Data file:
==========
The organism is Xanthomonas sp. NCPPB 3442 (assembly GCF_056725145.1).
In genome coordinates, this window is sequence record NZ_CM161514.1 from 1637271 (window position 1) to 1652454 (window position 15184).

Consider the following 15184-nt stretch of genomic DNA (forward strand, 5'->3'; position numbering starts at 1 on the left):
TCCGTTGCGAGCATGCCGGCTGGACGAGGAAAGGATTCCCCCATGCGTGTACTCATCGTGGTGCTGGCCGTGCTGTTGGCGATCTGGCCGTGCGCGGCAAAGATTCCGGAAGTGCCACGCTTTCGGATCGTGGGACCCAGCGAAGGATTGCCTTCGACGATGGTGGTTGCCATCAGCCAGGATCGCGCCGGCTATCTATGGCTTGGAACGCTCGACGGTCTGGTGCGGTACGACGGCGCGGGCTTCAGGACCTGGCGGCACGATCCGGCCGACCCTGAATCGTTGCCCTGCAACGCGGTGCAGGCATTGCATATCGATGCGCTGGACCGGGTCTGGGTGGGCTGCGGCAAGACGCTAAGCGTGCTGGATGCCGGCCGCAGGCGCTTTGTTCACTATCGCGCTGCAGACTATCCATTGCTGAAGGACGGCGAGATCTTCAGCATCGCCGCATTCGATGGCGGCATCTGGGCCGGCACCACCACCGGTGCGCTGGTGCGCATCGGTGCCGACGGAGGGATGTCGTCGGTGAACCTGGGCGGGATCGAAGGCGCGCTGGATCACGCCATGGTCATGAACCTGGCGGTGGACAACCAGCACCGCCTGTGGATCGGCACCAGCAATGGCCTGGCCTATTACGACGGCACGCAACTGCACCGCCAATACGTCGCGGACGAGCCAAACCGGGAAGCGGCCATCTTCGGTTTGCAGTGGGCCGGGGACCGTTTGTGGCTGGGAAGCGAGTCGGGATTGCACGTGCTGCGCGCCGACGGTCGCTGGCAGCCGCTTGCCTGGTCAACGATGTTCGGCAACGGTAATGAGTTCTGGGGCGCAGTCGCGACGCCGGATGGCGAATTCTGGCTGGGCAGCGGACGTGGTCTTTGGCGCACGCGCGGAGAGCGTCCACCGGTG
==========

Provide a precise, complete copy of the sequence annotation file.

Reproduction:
The organism is Xanthomonas sp. NCPPB 3442 (assembly GCF_056725145.1).
In genome coordinates, this window is sequence record NZ_CM161514.1 from 1637271 (window position 1) to 1652454 (window position 15184).

Consider the following 15184-nt stretch of genomic DNA (forward strand, 5'->3'; position numbering starts at 1 on the left):
TCCGTTGCGAGCATGCCGGCTGGACGAGGAAAGGATTCCCCCATGCGTGTACTCATCGTGGTGCTGGCCGTGCTGTTGGCGATCTGGCCGTGCGCGGCAAAGATTCCGGAAGTGCCACGCTTTCGGATCGTGGGACCCAGCGAAGGATTGCCTTCGACGATGGTGGTTGCCATCAGCCAGGATCGCGCCGGCTATCTATGGCTTGGAACGCTCGACGGTCTGGTGCGGTACGACGGCGCGGGCTTCAGGACCTGGCGGCACGATCCGGCCGACCCTGAATCGTTGCCCTGCAACGCGGTGCAGGCATTGCATATCGATGCGCTGGACCGGGTCTGGGTGGGCTGCGGCAAGACGCTAAGCGTGCTGGATGCCGGCCGCAGGCGCTTTGTTCACTATCGCGCTGCAGACTATCCATTGCTGAAGGACGGCGAGATCTTCAGCATCGCCGCATTCGATGGCGGCATCTGGGCCGGCACCACCACCGGTGCGCTGGTGCGCATCGGTGCCGACGGAGGGATGTCGTCGGTGAACCTGGGCGGGATCGAAGGCGCGCTGGATCACGCCATGGTCATGAACCTGGCGGTGGACAACCAGCACCGCCTGTGGATCGGCACCAGCAATGGCCTGGCCTATTACGACGGCACGCAACTGCACCGCCAATACGTCGCGGACGAGCCAAACCGGGAAGCGGCCATCTTCGGTTTGCAGTGGGCCGGGGACCGTTTGTGGCTGGGAAGCGAGTCGGGATTGCACGTGCTGCGCGCCGACGGTCGCTGGCAGCCGCTTGCCTGGTCAACGATGTTCGGCAACGGTAATGAGTTCTGGGGCGCAGTCGCGACGCCGGATGGCGAATTCTGGCTGGGCAGCGGACGTGGTCTTTGGCGCACGCGCGGAGAGCGTCCACCGGTG